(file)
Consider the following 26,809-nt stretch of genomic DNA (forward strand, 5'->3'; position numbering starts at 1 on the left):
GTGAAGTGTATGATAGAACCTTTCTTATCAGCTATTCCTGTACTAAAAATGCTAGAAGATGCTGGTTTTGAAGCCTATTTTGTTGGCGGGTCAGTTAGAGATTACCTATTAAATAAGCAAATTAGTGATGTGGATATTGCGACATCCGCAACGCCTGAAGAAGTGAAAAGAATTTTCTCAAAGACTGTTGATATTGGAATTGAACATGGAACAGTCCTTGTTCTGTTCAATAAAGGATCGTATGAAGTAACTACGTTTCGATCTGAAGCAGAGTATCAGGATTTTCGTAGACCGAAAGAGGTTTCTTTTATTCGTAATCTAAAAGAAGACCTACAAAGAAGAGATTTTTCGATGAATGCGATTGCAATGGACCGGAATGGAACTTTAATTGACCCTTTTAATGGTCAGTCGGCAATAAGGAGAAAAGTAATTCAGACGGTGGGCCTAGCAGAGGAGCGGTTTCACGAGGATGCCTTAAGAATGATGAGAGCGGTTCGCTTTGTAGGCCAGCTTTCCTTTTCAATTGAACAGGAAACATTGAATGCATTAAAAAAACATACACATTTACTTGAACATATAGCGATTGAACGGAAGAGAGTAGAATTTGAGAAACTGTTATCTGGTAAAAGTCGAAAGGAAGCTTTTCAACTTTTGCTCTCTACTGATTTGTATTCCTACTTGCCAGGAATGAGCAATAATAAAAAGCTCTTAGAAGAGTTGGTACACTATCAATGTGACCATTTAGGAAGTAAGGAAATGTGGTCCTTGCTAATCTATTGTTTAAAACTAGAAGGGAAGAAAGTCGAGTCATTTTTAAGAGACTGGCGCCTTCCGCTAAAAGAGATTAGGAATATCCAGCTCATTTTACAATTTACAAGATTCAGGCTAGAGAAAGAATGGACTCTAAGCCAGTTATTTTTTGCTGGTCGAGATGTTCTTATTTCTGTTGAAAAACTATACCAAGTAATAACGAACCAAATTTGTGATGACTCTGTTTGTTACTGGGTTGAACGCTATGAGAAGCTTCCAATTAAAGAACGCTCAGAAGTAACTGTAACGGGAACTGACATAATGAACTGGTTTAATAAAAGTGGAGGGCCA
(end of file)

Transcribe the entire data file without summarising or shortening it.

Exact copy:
Consider the following 26,809-nt stretch of genomic DNA (forward strand, 5'->3'; position numbering starts at 1 on the left):
GTGAAGTGTATGATAGAACCTTTCTTATCAGCTATTCCTGTACTAAAAATGCTAGAAGATGCTGGTTTTGAAGCCTATTTTGTTGGCGGGTCAGTTAGAGATTACCTATTAAATAAGCAAATTAGTGATGTGGATATTGCGACATCCGCAACGCCTGAAGAAGTGAAAAGAATTTTCTCAAAGACTGTTGATATTGGAATTGAACATGGAACAGTCCTTGTTCTGTTCAATAAAGGATCGTATGAAGTAACTACGTTTCGATCTGAAGCAGAGTATCAGGATTTTCGTAGACCGAAAGAGGTTTCTTTTATTCGTAATCTAAAAGAAGACCTACAAAGAAGAGATTTTTCGATGAATGCGATTGCAATGGACCGGAATGGAACTTTAATTGACCCTTTTAATGGTCAGTCGGCAATAAGGAGAAAAGTAATTCAGACGGTGGGCCTAGCAGAGGAGCGGTTTCACGAGGATGCCTTAAGAATGATGAGAGCGGTTCGCTTTGTAGGCCAGCTTTCCTTTTCAATTGAACAGGAAACATTGAATGCATTAAAAAAACATACACATTTACTTGAACATATAGCGATTGAACGGAAGAGAGTAGAATTTGAGAAACTGTTATCTGGTAAAAGTCGAAAGGAAGCTTTTCAACTTTTGCTCTCTACTGATTTGTATTCCTACTTGCCAGGAATGAGCAATAATAAAAAGCTCTTAGAAGAGTTGGTACACTATCAATGTGACCATTTAGGAAGTAAGGAAATGTGGTCCTTGCTAATCTATTGTTTAAAACTAGAAGGGAAGAAAGTCGAGTCATTTTTAAGAGACTGGCGCCTTCCGCTAAAAGAGATTAGGAATATCCAGCTCATTTTACAATTTACAAGATTCAGGCTAGAGAAAGAATGGACTCTAAGCCAGTTATTTTTTGCTGGTCGAGATGTTCTTATTTCTGTTGAAAAACTATACCAAGTAATAACGAACCAAATTTGTGATGACTCTGTTTGTTACTGGGTTGAACGCTATGAGAAGCTTCCAATTAAAGAACGCTCAGAAGTAACTGTAACGGGAACTGACATAATGAACTGGTTTAATAAAAGTGGAGGGCCA